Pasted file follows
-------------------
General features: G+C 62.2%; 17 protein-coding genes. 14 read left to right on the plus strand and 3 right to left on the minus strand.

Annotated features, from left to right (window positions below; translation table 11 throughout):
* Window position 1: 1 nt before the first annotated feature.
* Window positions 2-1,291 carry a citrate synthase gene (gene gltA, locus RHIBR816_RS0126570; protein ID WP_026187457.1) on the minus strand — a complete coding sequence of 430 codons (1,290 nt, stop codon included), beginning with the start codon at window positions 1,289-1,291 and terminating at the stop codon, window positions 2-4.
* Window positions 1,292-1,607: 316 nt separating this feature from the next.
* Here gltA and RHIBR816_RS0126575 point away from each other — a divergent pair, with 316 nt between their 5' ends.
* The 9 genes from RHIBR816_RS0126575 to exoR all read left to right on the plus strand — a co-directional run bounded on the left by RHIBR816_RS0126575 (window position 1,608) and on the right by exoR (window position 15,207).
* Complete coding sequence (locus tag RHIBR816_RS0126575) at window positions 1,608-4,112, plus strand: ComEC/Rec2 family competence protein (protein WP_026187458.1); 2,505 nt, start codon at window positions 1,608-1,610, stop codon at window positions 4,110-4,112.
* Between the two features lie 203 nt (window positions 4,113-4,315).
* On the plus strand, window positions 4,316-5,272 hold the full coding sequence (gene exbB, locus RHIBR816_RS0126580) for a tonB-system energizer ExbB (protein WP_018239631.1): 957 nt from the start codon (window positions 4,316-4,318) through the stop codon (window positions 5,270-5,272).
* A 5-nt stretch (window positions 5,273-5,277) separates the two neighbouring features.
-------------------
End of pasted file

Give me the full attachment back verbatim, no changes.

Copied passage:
General features: G+C 62.2%; 17 protein-coding genes. 14 read left to right on the plus strand and 3 right to left on the minus strand.

Annotated features, from left to right (window positions below; translation table 11 throughout):
* Window position 1: 1 nt before the first annotated feature.
* Window positions 2-1,291 carry a citrate synthase gene (gene gltA, locus RHIBR816_RS0126570; protein ID WP_026187457.1) on the minus strand — a complete coding sequence of 430 codons (1,290 nt, stop codon included), beginning with the start codon at window positions 1,289-1,291 and terminating at the stop codon, window positions 2-4.
* Window positions 1,292-1,607: 316 nt separating this feature from the next.
* Here gltA and RHIBR816_RS0126575 point away from each other — a divergent pair, with 316 nt between their 5' ends.
* The 9 genes from RHIBR816_RS0126575 to exoR all read left to right on the plus strand — a co-directional run bounded on the left by RHIBR816_RS0126575 (window position 1,608) and on the right by exoR (window position 15,207).
* Complete coding sequence (locus tag RHIBR816_RS0126575) at window positions 1,608-4,112, plus strand: ComEC/Rec2 family competence protein (protein WP_026187458.1); 2,505 nt, start codon at window positions 1,608-1,610, stop codon at window positions 4,110-4,112.
* Between the two features lie 203 nt (window positions 4,113-4,315).
* On the plus strand, window positions 4,316-5,272 hold the full coding sequence (gene exbB, locus RHIBR816_RS0126580) for a tonB-system energizer ExbB (protein WP_018239631.1): 957 nt from the start codon (window positions 4,316-4,318) through the stop codon (window positions 5,270-5,272).
* A 5-nt stretch (window positions 5,273-5,277) separates the two neighbouring features.